Sailor climbed with a renewed impetus, searching for the source of the mysterious music. Nightfall approached, and the air grew cold.
I stumbled in the darkness and fell down into one of the hollows between roots. Sailor turned back. She stepped down to help me up with a firm forearm grip. In her frank, practical way, she said, “This shit is insane. We left under an hour ago. Now it’s dark.”
“I don’t know,” I said. “Should we turn back?”
“Let’s keep going. We’ll be going downhill once we turn back.”
Holding hands now, we climbed at a ferocious pace. The cold air turned to wind, blowing Sailor’s hair back, pressing against our clothes. The wind howled and moaned over the fading song of the crickets.
We leaned into the wind, climbing for what seemed like an hour. As the night grew colder, darker, the howl of the wind died slowly away. The sound of the crickets dissolved entirely.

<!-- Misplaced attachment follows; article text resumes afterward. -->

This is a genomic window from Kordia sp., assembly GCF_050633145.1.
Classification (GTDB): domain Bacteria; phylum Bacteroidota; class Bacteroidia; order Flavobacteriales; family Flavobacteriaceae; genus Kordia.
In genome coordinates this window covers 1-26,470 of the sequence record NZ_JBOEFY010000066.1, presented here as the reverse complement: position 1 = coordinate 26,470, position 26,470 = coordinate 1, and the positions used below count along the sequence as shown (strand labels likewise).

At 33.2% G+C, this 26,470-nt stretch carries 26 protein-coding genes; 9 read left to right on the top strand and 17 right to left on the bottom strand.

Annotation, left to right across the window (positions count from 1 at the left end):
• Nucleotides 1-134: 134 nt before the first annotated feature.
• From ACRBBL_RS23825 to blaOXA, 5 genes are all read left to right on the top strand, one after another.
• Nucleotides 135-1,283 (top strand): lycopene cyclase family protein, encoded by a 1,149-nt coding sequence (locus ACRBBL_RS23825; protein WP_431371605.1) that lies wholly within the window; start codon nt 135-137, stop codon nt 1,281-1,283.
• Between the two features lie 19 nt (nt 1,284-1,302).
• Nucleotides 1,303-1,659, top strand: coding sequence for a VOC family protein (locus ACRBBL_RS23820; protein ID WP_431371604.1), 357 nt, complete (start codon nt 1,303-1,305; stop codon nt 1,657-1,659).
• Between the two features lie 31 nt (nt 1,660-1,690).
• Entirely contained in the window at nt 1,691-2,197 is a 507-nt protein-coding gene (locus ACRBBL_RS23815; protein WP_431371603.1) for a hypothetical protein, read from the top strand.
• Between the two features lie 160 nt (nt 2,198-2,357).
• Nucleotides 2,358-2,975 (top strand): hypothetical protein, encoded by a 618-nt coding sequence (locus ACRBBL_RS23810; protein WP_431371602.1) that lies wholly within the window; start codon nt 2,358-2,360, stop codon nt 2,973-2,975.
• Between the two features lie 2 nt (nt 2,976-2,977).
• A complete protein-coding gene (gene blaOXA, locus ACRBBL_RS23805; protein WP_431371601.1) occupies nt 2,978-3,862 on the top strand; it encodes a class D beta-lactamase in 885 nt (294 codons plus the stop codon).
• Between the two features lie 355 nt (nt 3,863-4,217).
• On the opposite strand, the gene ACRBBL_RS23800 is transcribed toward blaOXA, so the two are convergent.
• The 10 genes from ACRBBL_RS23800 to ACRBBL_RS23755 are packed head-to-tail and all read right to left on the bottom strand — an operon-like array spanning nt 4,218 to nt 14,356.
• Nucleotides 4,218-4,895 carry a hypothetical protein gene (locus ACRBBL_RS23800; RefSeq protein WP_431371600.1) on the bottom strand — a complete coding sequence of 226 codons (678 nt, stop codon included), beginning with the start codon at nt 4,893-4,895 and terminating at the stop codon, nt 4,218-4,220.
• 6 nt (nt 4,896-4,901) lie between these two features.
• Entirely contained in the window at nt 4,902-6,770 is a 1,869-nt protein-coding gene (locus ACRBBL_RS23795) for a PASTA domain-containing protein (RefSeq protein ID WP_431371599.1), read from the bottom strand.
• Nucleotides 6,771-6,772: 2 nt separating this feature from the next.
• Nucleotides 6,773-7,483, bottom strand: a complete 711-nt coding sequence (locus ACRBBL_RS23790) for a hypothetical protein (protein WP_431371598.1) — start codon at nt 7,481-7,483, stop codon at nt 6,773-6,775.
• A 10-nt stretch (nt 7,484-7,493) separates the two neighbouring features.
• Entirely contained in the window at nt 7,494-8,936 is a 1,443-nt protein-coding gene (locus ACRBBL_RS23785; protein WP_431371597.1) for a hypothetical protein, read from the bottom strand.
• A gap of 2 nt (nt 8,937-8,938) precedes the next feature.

Presently, a sound something like the soft fuzz of a radio came from high above us. Rain had begun to fall. The thick canopy of the giant, primeval trees protected us, but it would only be a matter of time before rain penetrated the canopy.
We were tired now, climbing more slowly, our hands freezing cold, gripped tight. It was ridiculous to hold hands and climb – it felt as if we could pitch forward and fall with the slightest misstep – and yet somehow it worked…as if the magic of the forest recognized the sweet power we invoked through our contact.